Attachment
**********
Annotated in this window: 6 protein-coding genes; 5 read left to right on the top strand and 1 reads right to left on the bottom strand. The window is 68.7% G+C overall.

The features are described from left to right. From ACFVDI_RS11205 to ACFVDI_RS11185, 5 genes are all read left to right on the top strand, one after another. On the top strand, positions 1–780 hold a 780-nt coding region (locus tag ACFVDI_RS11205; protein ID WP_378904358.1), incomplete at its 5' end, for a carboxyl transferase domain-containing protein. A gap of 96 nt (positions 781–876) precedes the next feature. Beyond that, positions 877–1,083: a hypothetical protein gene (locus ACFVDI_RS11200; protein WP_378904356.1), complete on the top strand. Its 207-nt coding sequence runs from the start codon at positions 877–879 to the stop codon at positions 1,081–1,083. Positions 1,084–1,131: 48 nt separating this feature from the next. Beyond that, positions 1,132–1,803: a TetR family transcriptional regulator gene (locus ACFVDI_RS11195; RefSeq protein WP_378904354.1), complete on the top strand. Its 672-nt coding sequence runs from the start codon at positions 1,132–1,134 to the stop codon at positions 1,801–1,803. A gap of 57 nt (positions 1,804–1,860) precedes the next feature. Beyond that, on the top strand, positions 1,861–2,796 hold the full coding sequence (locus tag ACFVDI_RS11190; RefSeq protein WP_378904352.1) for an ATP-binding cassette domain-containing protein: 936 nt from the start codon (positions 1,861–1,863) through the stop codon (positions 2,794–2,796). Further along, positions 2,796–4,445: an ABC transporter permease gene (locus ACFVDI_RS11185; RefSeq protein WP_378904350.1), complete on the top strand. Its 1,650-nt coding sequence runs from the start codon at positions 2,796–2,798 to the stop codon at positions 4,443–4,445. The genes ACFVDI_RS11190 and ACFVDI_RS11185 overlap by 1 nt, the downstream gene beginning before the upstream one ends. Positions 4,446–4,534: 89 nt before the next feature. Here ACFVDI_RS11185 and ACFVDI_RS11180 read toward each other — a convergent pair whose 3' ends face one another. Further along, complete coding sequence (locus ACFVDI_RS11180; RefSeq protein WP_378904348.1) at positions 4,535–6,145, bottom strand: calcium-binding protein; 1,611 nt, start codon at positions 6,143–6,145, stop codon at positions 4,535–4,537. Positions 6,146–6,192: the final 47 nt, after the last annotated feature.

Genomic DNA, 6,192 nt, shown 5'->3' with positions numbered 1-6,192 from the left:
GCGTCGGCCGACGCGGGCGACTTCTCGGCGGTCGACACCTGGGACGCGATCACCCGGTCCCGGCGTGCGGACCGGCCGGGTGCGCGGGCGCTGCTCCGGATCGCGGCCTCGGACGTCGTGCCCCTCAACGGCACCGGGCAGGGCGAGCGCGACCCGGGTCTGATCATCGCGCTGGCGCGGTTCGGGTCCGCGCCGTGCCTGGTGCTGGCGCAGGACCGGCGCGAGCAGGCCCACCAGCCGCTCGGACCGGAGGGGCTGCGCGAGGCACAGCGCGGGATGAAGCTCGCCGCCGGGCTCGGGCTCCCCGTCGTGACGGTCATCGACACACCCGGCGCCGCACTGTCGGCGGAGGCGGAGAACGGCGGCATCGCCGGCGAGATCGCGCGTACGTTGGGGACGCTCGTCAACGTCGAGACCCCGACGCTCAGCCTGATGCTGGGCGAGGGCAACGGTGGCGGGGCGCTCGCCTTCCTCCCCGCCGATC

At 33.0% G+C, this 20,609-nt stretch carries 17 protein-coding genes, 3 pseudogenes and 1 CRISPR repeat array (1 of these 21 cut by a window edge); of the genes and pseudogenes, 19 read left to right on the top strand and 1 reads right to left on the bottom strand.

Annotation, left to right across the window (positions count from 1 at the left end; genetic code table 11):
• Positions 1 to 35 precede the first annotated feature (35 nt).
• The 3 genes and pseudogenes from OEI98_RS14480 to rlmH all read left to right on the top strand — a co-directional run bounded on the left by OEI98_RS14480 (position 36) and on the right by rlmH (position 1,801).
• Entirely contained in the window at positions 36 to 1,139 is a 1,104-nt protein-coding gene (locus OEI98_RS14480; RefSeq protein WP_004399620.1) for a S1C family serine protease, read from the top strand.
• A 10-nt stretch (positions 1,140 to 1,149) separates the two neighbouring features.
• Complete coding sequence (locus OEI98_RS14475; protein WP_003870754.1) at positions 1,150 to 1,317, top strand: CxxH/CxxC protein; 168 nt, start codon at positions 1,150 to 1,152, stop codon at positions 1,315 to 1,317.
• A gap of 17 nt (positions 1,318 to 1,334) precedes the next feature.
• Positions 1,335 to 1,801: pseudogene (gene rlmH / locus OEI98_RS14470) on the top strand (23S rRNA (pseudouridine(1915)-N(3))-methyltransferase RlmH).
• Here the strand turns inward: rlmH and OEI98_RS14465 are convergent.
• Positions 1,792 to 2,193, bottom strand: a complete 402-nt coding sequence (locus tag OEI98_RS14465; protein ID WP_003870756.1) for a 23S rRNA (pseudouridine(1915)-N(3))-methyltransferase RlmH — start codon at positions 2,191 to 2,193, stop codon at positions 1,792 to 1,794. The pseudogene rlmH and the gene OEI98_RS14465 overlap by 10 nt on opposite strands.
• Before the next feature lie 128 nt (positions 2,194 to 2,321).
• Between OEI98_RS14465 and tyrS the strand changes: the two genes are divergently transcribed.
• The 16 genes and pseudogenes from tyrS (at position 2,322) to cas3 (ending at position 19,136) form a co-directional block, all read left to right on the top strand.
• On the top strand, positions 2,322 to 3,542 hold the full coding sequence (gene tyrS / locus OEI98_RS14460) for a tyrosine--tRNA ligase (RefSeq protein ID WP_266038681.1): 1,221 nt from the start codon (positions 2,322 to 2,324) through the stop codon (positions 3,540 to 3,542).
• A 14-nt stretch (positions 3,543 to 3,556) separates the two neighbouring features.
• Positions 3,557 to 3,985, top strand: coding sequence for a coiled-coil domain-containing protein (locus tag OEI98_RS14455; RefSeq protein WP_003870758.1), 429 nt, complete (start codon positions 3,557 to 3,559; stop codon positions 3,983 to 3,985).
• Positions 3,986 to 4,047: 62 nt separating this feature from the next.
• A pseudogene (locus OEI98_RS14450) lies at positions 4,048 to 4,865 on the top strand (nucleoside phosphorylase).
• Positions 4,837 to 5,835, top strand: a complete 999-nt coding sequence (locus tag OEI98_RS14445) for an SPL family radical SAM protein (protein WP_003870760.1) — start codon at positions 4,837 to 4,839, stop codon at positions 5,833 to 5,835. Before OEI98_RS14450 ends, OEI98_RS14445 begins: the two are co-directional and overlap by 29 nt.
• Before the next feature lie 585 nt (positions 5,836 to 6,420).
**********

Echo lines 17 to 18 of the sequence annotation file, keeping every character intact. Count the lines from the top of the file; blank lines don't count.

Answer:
• Between OEI98_RS14465 and tyrS the strand changes: the two genes are divergently transcribed.
• The 16 genes and pseudogenes from tyrS (at position 2,322) to cas3 (ending at position 19,136) form a co-directional block, all read left to right on the top strand.